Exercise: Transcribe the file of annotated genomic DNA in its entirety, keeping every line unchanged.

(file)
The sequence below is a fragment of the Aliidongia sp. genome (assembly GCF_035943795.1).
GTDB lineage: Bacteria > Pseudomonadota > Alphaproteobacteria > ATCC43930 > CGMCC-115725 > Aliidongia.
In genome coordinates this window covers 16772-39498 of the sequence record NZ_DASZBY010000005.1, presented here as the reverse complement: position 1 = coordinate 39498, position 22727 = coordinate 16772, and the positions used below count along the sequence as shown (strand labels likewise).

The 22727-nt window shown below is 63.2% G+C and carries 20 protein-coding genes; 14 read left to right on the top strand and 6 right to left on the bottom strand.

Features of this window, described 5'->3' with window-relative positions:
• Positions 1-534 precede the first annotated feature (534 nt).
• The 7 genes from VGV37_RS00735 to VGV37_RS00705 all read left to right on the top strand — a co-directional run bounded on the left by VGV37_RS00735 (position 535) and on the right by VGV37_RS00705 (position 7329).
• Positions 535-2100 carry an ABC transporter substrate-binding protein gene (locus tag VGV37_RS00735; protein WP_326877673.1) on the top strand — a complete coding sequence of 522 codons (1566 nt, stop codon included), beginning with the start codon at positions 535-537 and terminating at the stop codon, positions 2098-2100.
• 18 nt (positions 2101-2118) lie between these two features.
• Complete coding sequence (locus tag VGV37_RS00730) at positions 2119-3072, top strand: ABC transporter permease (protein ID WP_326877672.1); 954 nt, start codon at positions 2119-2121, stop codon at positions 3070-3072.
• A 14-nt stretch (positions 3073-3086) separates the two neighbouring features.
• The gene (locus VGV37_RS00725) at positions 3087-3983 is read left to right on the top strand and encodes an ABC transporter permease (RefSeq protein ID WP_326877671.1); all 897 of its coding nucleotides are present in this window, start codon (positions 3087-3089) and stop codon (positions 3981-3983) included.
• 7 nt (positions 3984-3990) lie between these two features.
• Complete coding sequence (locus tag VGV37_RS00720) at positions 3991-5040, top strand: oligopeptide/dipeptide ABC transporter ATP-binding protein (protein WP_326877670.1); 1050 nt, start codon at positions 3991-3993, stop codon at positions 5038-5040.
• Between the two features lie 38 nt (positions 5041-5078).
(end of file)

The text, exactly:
The sequence below is a fragment of the Aliidongia sp. genome (assembly GCF_035943795.1).
GTDB lineage: Bacteria > Pseudomonadota > Alphaproteobacteria > ATCC43930 > CGMCC-115725 > Aliidongia.
In genome coordinates this window covers 16772-39498 of the sequence record NZ_DASZBY010000005.1, presented here as the reverse complement: position 1 = coordinate 39498, position 22727 = coordinate 16772, and the positions used below count along the sequence as shown (strand labels likewise).

The 22727-nt window shown below is 63.2% G+C and carries 20 protein-coding genes; 14 read left to right on the top strand and 6 right to left on the bottom strand.

Features of this window, described 5'->3' with window-relative positions:
• Positions 1-534 precede the first annotated feature (534 nt).
• The 7 genes from VGV37_RS00735 to VGV37_RS00705 all read left to right on the top strand — a co-directional run bounded on the left by VGV37_RS00735 (position 535) and on the right by VGV37_RS00705 (position 7329).
• Positions 535-2100 carry an ABC transporter substrate-binding protein gene (locus tag VGV37_RS00735; protein WP_326877673.1) on the top strand — a complete coding sequence of 522 codons (1566 nt, stop codon included), beginning with the start codon at positions 535-537 and terminating at the stop codon, positions 2098-2100.
• 18 nt (positions 2101-2118) lie between these two features.
• Complete coding sequence (locus tag VGV37_RS00730) at positions 2119-3072, top strand: ABC transporter permease (protein ID WP_326877672.1); 954 nt, start codon at positions 2119-2121, stop codon at positions 3070-3072.
• A 14-nt stretch (positions 3073-3086) separates the two neighbouring features.
• The gene (locus VGV37_RS00725) at positions 3087-3983 is read left to right on the top strand and encodes an ABC transporter permease (RefSeq protein ID WP_326877671.1); all 897 of its coding nucleotides are present in this window, start codon (positions 3087-3089) and stop codon (positions 3981-3983) included.
• 7 nt (positions 3984-3990) lie between these two features.
• Complete coding sequence (locus tag VGV37_RS00720) at positions 3991-5040, top strand: oligopeptide/dipeptide ABC transporter ATP-binding protein (protein WP_326877670.1); 1050 nt, start codon at positions 3991-3993, stop codon at positions 5038-5040.
• Between the two features lie 38 nt (positions 5041-5078).